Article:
Bookish News: "Can 'The Reader' Win Best Picture at Oscars Without an Editing Nomination?"

This particular piece of Bookish News caught my eye. As an editor, my short answer is "No".

But this begs a larger question to me: Should The Reader be nominated for Best Picture at all? Chris and I read this book together at the beginning of our blog, and we both found it loathsome. We spent an entire afternoon trashing this book as we consumed pie (we need consolation after reading a book we hate). We were dismayed to find that it was being made into a movie. And now it is up for Best Picture at this year's Academy Awards. How discouraging is that?

Populated with unlikable, unsympathetic characters, this story is depressing, but for all the wrong reasons. Bernhard Schlink's tells us the story of a young boy who is seduced by an older woman. She has a dark past to atone for--she was a prison guard at a Nazi concentration camp. But we're supposed to feel bad for her, you see, because she can't read. Huh? (Oh, and by the way, NO way this character looks like Kate Winslet, who plays her in the movie.)

I'd love to hear that you think I'm wrong--someone please enlighten me. What am I missing here that others find fascinating and worthy of note?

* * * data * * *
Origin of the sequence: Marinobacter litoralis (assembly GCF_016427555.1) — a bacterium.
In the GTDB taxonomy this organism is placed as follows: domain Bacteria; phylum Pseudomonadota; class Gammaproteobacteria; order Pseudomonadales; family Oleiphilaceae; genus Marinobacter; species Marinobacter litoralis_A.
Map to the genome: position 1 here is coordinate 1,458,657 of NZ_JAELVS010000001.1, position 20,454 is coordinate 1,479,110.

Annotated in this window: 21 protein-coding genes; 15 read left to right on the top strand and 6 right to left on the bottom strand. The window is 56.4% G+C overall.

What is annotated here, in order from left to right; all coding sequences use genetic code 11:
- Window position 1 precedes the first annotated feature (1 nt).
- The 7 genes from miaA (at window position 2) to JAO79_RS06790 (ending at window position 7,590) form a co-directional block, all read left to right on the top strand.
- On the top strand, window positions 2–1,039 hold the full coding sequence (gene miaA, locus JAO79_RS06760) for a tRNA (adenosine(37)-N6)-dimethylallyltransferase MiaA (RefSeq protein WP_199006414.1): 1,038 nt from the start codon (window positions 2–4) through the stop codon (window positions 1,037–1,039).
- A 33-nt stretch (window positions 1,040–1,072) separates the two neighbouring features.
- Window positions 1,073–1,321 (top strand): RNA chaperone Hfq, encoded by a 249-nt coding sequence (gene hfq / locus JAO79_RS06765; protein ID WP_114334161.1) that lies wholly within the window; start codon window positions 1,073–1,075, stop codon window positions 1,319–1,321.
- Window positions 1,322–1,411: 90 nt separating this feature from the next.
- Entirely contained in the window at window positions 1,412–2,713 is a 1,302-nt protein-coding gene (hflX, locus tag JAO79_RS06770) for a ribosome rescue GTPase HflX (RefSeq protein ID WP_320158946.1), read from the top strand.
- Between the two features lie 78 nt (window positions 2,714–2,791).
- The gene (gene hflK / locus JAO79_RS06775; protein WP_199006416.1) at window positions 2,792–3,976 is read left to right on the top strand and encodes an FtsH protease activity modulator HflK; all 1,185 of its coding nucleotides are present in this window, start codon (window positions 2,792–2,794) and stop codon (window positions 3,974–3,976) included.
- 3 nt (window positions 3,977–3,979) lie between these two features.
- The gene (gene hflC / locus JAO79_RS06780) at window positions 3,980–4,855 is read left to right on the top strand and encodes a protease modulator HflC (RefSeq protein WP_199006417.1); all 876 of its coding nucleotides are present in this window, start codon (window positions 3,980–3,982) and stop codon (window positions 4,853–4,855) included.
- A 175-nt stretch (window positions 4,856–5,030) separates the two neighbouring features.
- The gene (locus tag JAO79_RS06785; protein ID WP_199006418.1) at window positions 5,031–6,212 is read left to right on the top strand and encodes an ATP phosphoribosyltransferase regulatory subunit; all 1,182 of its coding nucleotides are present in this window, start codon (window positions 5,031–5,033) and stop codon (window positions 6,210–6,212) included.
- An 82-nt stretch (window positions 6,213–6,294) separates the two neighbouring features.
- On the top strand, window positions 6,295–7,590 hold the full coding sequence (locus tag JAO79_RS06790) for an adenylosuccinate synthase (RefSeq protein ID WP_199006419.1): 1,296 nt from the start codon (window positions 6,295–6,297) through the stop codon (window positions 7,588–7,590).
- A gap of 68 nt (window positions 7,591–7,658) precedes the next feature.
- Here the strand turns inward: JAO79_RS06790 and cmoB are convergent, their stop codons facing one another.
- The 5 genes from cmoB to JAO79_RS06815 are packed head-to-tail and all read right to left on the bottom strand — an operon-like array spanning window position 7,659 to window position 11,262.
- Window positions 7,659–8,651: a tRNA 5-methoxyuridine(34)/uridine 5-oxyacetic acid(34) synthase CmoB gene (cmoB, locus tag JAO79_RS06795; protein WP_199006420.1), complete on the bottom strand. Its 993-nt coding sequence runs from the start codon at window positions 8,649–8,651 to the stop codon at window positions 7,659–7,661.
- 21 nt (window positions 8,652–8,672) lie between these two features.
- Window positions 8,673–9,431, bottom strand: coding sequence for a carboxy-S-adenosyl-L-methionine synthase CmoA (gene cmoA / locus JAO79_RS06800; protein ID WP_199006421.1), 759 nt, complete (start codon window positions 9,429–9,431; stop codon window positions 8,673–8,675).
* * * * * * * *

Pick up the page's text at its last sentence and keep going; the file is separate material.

wookyluvr said...

Some mutual lady friends and myself went to see The Reader a month or so ago, and while dark, we agreed it was good. There is a lot of psychological "stuff" there... she is so emotionless and "German" in her attitude about what happened during the war and she never really changes. He is damaged by her, but goes through some interesting things himself, and he does change as he gets older... and you can understand his reasons for doing what he does (and doesn't do). It takes him many years to work her out of his system, and that's an interesting process, too. Anyway, I don't think any of us read the book, so we didn't have any baggage going into the theater. It was not my favorite movie, but I thought it was interesting, and I thought the performances were pretty grand. But I'd rather see Slumdog win.

Chris said...

Frankly, I think you are right about something you said some time ago, Carole: Hollywood will publish anything that has been well-received on the page (3.5 stars on Amazon).

I also started reading "Benjamin Button" and stopped because it was such a pablum story. But it was by Fitzgerald, so it *must* be good....

Carole said...

I'm glad that you found the movie satisfying. Her lack of emotion and his lack of likability in the book were very irritating to me--I simply wasn't rooting for any of the characters.